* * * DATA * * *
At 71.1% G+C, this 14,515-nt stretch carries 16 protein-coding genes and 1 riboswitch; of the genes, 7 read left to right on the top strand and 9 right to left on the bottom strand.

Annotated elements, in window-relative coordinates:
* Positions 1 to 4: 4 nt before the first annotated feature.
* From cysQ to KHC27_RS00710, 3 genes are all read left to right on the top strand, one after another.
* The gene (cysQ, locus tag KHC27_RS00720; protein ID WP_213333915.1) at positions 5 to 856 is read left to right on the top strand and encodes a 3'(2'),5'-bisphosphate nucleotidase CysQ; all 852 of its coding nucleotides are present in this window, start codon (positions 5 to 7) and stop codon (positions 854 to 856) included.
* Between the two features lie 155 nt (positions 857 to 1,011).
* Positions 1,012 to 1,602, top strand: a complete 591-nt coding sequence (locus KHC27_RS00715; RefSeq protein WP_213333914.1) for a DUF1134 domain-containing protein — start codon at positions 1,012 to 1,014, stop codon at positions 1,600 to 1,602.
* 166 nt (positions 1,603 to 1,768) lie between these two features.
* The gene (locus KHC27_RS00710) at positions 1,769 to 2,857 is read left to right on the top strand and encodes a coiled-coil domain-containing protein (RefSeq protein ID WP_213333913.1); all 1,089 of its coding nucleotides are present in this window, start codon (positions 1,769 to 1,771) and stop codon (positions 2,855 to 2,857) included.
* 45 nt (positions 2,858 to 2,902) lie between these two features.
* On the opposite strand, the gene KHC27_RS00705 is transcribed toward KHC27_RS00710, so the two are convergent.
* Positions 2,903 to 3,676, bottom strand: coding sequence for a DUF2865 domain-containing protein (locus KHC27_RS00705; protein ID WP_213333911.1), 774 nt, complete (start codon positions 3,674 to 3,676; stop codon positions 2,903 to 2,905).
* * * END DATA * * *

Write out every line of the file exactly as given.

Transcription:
At 71.1% G+C, this 14,515-nt stretch carries 16 protein-coding genes and 1 riboswitch; of the genes, 7 read left to right on the top strand and 9 right to left on the bottom strand.

Annotated elements, in window-relative coordinates:
* Positions 1 to 4: 4 nt before the first annotated feature.
* From cysQ to KHC27_RS00710, 3 genes are all read left to right on the top strand, one after another.
* The gene (cysQ, locus tag KHC27_RS00720; protein ID WP_213333915.1) at positions 5 to 856 is read left to right on the top strand and encodes a 3'(2'),5'-bisphosphate nucleotidase CysQ; all 852 of its coding nucleotides are present in this window, start codon (positions 5 to 7) and stop codon (positions 854 to 856) included.
* Between the two features lie 155 nt (positions 857 to 1,011).
* Positions 1,012 to 1,602, top strand: a complete 591-nt coding sequence (locus KHC27_RS00715; RefSeq protein WP_213333914.1) for a DUF1134 domain-containing protein — start codon at positions 1,012 to 1,014, stop codon at positions 1,600 to 1,602.
* 166 nt (positions 1,603 to 1,768) lie between these two features.
* The gene (locus KHC27_RS00710) at positions 1,769 to 2,857 is read left to right on the top strand and encodes a coiled-coil domain-containing protein (RefSeq protein ID WP_213333913.1); all 1,089 of its coding nucleotides are present in this window, start codon (positions 1,769 to 1,771) and stop codon (positions 2,855 to 2,857) included.
* 45 nt (positions 2,858 to 2,902) lie between these two features.
* On the opposite strand, the gene KHC27_RS00705 is transcribed toward KHC27_RS00710, so the two are convergent.
* Positions 2,903 to 3,676, bottom strand: coding sequence for a DUF2865 domain-containing protein (locus KHC27_RS00705; protein ID WP_213333911.1), 774 nt, complete (start codon positions 3,674 to 3,676; stop codon positions 2,903 to 2,905).